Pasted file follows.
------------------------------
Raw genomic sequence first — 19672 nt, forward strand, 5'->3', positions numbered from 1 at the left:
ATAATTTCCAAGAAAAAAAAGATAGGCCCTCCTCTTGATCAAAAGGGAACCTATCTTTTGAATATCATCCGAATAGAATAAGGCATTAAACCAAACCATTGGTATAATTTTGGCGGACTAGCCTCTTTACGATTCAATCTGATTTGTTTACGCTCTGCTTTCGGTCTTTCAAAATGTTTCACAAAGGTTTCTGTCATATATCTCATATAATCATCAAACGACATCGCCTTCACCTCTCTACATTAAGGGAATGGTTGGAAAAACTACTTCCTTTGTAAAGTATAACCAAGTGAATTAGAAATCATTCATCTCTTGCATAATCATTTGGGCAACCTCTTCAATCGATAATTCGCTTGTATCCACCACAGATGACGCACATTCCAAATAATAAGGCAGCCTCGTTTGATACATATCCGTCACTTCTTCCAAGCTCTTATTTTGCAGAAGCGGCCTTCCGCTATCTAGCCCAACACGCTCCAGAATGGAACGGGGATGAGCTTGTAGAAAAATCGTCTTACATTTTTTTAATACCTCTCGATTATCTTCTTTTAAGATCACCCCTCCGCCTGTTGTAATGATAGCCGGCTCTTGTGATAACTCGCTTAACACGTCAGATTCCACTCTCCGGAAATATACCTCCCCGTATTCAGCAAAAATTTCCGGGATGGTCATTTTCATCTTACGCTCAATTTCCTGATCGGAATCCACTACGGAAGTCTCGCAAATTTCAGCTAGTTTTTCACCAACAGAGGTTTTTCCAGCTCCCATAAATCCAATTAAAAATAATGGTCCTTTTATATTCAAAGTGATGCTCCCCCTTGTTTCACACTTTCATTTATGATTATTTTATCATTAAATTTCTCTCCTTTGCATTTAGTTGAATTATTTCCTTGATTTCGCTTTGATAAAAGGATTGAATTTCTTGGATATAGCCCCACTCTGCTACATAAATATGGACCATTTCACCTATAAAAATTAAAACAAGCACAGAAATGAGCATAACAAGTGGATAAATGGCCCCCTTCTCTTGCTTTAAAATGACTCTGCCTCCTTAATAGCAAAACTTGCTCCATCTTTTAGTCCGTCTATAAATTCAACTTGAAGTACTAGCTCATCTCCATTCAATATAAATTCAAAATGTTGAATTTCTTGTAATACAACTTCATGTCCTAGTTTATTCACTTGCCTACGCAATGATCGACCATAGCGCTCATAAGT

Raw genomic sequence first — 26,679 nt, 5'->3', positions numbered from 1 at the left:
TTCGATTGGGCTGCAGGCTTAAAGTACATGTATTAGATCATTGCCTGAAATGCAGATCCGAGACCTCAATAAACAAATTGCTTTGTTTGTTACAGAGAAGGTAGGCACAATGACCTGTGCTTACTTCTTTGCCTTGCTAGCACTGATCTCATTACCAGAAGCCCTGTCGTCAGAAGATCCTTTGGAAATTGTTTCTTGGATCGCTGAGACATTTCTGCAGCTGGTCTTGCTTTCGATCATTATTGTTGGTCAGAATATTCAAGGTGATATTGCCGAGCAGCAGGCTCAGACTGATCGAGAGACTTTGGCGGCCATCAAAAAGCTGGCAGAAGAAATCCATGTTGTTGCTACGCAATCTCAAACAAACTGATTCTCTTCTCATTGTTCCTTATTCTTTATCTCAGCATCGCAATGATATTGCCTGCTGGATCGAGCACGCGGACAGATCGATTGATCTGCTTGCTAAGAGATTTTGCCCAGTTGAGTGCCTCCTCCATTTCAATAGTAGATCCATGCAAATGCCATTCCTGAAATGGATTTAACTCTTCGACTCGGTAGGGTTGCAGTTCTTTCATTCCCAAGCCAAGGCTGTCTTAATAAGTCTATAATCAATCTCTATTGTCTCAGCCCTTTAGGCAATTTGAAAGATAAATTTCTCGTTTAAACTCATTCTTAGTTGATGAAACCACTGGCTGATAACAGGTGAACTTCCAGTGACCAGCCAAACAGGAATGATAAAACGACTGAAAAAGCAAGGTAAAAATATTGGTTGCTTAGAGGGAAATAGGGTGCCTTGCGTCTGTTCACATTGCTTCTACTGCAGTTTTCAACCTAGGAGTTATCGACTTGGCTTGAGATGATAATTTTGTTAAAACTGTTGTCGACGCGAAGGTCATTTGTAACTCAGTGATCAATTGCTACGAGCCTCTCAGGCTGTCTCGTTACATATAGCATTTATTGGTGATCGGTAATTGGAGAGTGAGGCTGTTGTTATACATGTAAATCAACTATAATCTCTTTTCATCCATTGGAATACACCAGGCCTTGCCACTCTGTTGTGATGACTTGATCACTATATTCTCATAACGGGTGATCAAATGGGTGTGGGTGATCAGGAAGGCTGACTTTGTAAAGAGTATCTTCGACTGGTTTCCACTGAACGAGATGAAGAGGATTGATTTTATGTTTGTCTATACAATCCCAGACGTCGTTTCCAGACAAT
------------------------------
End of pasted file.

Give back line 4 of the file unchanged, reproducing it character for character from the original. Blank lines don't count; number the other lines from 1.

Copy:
TTCGATTGGGCTGCAGGCTTAAAGTACATGTATTAGATCATTGCCTGAAATGCAGATCCGAGACCTCAATAAACAAATTGCTTTGTTTGTTACAGAGAAGGTAGGCACAATGACCTGTGCTTACTTCTTTGCCTTGCTAGCACTGATCTCATTACCAGAAGCCCTGTCGTCAGAAGATCCTTTGGAAATTGTTTCTTGGATCGCTGAGACATTTCTGCAGCTGGTCTTGCTTTCGATCATTATTGTTGGTCAGAATATTCAAGGTGATATTGCCGAGCAGCAGGCTCAGACTGATCGAGAGACTTTGGCGGCCATCAAAAAGCTGGCAGAAGAAATCCATGTTGTTGCTACGCAATCTCAAACAAACTGATTCTCTTCTCATTGTTCCTTATTCTTTATCTCAGCATCGCAATGATATTGCCTGCTGGATCGAGCACGCGGACAGATCGATTGATCTGCTTGCTAAGAGATTTTGCCCAGTTGAGTGCCTCCTCCATTTCAATAGTAGATCCATGCAAATGCCATTCCTGAAATGGATTTAACTCTTCGACTCGGTAGGGTTGCAGTTCTTTCATTCCCAAGCCAAGGCTGTCTTAATAAGTCTATAATCAATCTCTATTGTCTCAGCCCTTTAGGCAATTTGAAAGATAAATTTCTCGTTTAAACTCATTCTTAGTTGATGAAACCACTGGCTGATAACAGGTGAACTTCCAGTGACCAGCCAAACAGGAATGATAAAACGACTGAAAAAGCAAGGTAAAAATATTGGTTGCTTAGAGGGAAATAGGGTGCCTTGCGTCTGTTCACATTGCTTCTACTGCAGTTTTCAACCTAGGAGTTATCGACTTGGCTTGAGATGATAATTTTGTTAAAACTGTTGTCGACGCGAAGGTCATTTGTAACTCAGTGATCAATTGCTACGAGCCTCTCAGGCTGTCTCGTTACATATAGCATTTATTGGTGATCGGTAATTGGAGAGTGAGGCTGTTGTTATACATGTAAATCAACTATAATCTCTTTTCATCCATTGGAATACACCAGGCCTTGCCACTCTGTTGTGATGACTTGATCACTATATTCTCATAACGGGTGATCAAATGGGTGTGGGTGATCAGGAAGGCTGACTTTGTAAAGAGTATCTTCGACTGGTTTCCACTGAACGAGATGAAGAGGATTGATTTTATGTTTGTCTATACAATCCCAGACGTCGTTTCCAGACAAT